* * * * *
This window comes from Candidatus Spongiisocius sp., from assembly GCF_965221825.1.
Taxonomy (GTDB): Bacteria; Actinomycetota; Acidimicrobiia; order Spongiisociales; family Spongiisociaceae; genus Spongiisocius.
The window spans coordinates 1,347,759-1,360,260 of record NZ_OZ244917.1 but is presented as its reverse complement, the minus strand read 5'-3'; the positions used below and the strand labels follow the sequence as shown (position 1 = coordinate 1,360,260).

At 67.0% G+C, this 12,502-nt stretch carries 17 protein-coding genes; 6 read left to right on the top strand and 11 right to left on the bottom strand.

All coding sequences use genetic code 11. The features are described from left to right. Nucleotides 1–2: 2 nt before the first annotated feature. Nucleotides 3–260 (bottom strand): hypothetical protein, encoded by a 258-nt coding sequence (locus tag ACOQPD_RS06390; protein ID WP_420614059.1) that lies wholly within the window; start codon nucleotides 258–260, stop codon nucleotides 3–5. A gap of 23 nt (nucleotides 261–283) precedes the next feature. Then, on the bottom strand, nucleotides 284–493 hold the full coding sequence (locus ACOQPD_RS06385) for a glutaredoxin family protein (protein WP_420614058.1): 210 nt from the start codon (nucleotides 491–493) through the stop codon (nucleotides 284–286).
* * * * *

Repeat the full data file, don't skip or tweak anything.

This window comes from Candidatus Spongiisocius sp., from assembly GCF_965221825.1.
Taxonomy (GTDB): Bacteria; Actinomycetota; Acidimicrobiia; order Spongiisociales; family Spongiisociaceae; genus Spongiisocius.
The window spans coordinates 1,347,759-1,360,260 of record NZ_OZ244917.1 but is presented as its reverse complement, the minus strand read 5'-3'; the positions used below and the strand labels follow the sequence as shown (position 1 = coordinate 1,360,260).

At 67.0% G+C, this 12,502-nt stretch carries 17 protein-coding genes; 6 read left to right on the top strand and 11 right to left on the bottom strand.

All coding sequences use genetic code 11. The features are described from left to right. Nucleotides 1–2: 2 nt before the first annotated feature. Nucleotides 3–260 (bottom strand): hypothetical protein, encoded by a 258-nt coding sequence (locus tag ACOQPD_RS06390; protein ID WP_420614059.1) that lies wholly within the window; start codon nucleotides 258–260, stop codon nucleotides 3–5. A gap of 23 nt (nucleotides 261–283) precedes the next feature. Then, on the bottom strand, nucleotides 284–493 hold the full coding sequence (locus ACOQPD_RS06385) for a glutaredoxin family protein (protein WP_420614058.1): 210 nt from the start codon (nucleotides 491–493) through the stop codon (nucleotides 284–286).